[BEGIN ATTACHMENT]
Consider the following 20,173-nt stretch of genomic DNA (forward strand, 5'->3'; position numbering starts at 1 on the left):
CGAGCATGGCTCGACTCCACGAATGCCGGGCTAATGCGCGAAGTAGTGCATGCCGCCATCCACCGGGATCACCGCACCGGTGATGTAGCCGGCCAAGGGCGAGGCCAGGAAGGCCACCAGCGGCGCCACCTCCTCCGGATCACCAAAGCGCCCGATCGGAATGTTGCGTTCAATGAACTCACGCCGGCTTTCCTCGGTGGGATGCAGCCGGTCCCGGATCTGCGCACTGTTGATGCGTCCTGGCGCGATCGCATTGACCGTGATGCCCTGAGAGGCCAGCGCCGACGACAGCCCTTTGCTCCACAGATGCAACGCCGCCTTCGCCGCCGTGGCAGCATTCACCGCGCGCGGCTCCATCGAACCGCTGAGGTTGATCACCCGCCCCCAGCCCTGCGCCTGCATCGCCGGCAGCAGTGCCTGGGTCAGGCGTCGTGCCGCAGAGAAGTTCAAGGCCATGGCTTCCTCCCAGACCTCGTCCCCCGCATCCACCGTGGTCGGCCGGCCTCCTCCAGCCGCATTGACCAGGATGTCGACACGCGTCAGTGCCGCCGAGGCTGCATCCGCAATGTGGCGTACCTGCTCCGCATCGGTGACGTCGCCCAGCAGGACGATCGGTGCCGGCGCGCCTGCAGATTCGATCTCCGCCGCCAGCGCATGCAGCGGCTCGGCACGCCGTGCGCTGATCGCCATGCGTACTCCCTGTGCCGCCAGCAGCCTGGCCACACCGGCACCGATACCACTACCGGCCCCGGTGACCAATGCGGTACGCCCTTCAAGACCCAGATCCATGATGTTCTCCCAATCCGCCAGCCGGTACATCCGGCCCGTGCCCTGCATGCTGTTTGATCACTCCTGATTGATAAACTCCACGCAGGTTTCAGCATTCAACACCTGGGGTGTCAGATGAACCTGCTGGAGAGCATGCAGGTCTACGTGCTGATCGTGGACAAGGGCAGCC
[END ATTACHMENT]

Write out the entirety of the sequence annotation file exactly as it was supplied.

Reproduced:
Consider the following 20,173-nt stretch of genomic DNA (forward strand, 5'->3'; position numbering starts at 1 on the left):
CGAGCATGGCTCGACTCCACGAATGCCGGGCTAATGCGCGAAGTAGTGCATGCCGCCATCCACCGGGATCACCGCACCGGTGATGTAGCCGGCCAAGGGCGAGGCCAGGAAGGCCACCAGCGGCGCCACCTCCTCCGGATCACCAAAGCGCCCGATCGGAATGTTGCGTTCAATGAACTCACGCCGGCTTTCCTCGGTGGGATGCAGCCGGTCCCGGATCTGCGCACTGTTGATGCGTCCTGGCGCGATCGCATTGACCGTGATGCCCTGAGAGGCCAGCGCCGACGACAGCCCTTTGCTCCACAGATGCAACGCCGCCTTCGCCGCCGTGGCAGCATTCACCGCGCGCGGCTCCATCGAACCGCTGAGGTTGATCACCCGCCCCCAGCCCTGCGCCTGCATCGCCGGCAGCAGTGCCTGGGTCAGGCGTCGTGCCGCAGAGAAGTTCAAGGCCATGGCTTCCTCCCAGACCTCGTCCCCCGCATCCACCGTGGTCGGCCGGCCTCCTCCAGCCGCATTGACCAGGATGTCGACACGCGTCAGTGCCGCCGAGGCTGCATCCGCAATGTGGCGTACCTGCTCCGCATCGGTGACGTCGCCCAGCAGGACGATCGGTGCCGGCGCGCCTGCAGATTCGATCTCCGCCGCCAGCGCATGCAGCGGCTCGGCACGCCGTGCGCTGATCGCCATGCGTACTCCCTGTGCCGCCAGCAGCCTGGCCACACCGGCACCGATACCACTACCGGCCCCGGTGACCAATGCGGTACGCCCTTCAAGACCCAGATCCATGATGTTCTCCCAATCCGCCAGCCGGTACATCCGGCCCGTGCCCTGCATGCTGTTTGATCACTCCTGATTGATAAACTCCACGCAGGTTTCAGCATTCAACACCTGGGGTGTCAGATGAACCTGCTGGAGAGCATGCAGGTCTACGTGCTGATCGTGGACAAGGGCAGCC